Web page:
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California Outdoors for the week of 9/20/2013

Carrie Wilson
California Department of Fish and Wildlife

 

Diving for abalone

Question: I plan to head to the coast to try some abalone diving next weekend but need to clarify a few of the abalone regulations before I make the trip. First, I will take all abalone with a legal ab iron but want to also carry a knife. Would this be a problem?

Second, if my buddy and I want to spearfish and take abs on the same day, can we carry our guns while taking the abs or do we have to make separate trips to and from the car?

Finally, if our abs are separated into individual bags (one for mine and one for his), can both bags be clipped onto a single float tube while we finish spear fishing or would that violate the separate possession regulation? Thanks!

Andrew M.

Answer: You are allowed to carry a knife while diving for abalone but you may not use a knife in place of an abalone iron for taking abalone. The main reason for this rule is because abalone are hemophiliacs and even the slightest cut to the foot when attempting to remove them from the rocks may cause them to bleed to death. This is a problem especially for abalone short of the legal size limit that must be released. Abalone irons are designed with rounded corners and wider and thicker bases to prevent injuries.

As far as spear guns, you are allowed to carry one while abalone diving (unlike when diving for spiny lobster where this is not legal). Each person’s abalone must be kept in separate identifiable bags, but the bags can both be clipped to the same tube.

 

Fishing on CSU campuses

Question: While fishing on a reservoir located on the Cal Poly San Luis Obispo campus recently, a Cal Poly professor approached us and asked us to leave. This reservoir receives water flow from Lake Santa Margarita where the California Department of Fish and Wildlife stocks the fishery. The reservoir isn’t listed as a regulated fishery with special conditions. I believe it is public land, and licensed California anglers have a right to fish there. The professor disagrees. Who’s right?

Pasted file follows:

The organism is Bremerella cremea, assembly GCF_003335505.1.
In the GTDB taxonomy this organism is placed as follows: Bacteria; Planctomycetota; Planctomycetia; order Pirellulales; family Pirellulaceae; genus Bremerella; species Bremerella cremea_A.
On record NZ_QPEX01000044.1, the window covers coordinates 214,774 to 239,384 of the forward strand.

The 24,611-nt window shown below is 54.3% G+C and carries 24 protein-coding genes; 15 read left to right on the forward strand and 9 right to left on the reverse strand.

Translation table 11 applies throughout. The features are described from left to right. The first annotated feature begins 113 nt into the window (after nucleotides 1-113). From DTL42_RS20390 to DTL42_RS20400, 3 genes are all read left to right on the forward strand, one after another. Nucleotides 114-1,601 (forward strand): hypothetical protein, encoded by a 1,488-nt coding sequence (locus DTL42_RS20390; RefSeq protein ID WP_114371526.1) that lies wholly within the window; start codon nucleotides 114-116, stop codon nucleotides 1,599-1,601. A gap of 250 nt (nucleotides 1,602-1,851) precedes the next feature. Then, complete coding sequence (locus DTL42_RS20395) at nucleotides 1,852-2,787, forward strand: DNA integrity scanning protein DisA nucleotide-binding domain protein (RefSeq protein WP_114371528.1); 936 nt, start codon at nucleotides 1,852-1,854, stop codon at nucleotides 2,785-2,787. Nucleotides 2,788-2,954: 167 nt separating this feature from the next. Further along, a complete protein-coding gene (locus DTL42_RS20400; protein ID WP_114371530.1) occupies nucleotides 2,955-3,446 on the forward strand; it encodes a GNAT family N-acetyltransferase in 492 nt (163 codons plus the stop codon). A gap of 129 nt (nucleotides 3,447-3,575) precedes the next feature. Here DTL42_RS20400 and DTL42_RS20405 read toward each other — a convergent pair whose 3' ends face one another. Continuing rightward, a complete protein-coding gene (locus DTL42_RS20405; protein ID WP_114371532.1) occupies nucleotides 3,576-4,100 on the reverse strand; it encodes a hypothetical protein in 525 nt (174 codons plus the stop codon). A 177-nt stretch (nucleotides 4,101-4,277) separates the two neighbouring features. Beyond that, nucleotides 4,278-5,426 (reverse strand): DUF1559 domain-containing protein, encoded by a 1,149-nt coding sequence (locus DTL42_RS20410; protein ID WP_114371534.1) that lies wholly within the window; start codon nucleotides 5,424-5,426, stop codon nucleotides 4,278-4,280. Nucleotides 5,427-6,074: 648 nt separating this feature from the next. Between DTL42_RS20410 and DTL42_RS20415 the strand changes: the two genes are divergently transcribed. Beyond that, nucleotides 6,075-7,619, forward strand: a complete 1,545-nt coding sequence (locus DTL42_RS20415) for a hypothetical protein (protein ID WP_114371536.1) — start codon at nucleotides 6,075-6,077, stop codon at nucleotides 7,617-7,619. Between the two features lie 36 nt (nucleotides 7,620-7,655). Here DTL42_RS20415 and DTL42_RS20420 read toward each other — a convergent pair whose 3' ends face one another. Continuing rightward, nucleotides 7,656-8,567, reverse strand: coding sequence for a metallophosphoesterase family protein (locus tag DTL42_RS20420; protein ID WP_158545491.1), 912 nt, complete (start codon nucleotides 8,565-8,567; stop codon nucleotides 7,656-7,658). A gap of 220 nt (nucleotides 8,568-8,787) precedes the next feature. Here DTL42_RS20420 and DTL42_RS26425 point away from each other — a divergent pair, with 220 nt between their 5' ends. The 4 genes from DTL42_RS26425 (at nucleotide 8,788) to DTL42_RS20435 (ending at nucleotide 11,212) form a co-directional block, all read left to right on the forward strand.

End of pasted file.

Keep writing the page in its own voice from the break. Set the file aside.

Brian H.

San Luis Obispo

Answer: Fishing access to reservoirs is generally controlled by the person or entity that owns the land on which the reservoir is located. According to local CDFW Patrol Lt. Todd Tognazzini, Cal Poly may be conducting studies or engaging in other activities on the reservoir that are inconsistent with fishing. The best thing to do is check with the Cal Poly Police Department for clarification. They can probably provide you a current law they would enforce related to fishing there.

 

Archery in rifle season

Question: I hunt archery exclusively, though sometimes I am not able to fill my tag. If I don’t fill my tag during the archery season, can I still use my archery tag and hunt during the rifle season?

Jonathan E.

Answer: It depends upon what type of tag you have. If you have an archery only (AO) tag or a premium archery tag, then it may only be used for archery take. If you have a general zone tag, it may be used with archery equipment during the early archery season, and then with all legal big game methods such as a rifle, crossbow or archery during the later general season.

 

Gaffing salmon

Question: Is it legal to use a gaff to land salmon? On a fishing website I follow, some guys are recommending using a gaff if the net is busy and two fish need to be landed at the same time. I can’t find the section in the saltwater regulation book to answer my question. Can you help? I’m just trying to stay legal.

Ralph C.

Answer: In ocean waters, gaffs may only be used to land salmon that are of legal size. If a fish is short and a gaff is used, the angler is in violation (CCR Title 14, section 28.65(d)). In inland waters, only anglers fishing from a boat in the Sacramento River main stem below Deschutes Road Bridge can use a gaff (that measures 3 feet or less) to land legal-sized fish (CCR Title 14, section 2.06). It’s best to release any short salmon as close to the water as possible to give them the best chance for survival.

 

Carrie Wilson is a marine environmental scientist with the California Department of Fish and Wildlife. While she cannot personally answer everyone’s questions, she will select a few to answer each week in this column. Contact her at Cal.Outdoors@wildlife.ca.gov.


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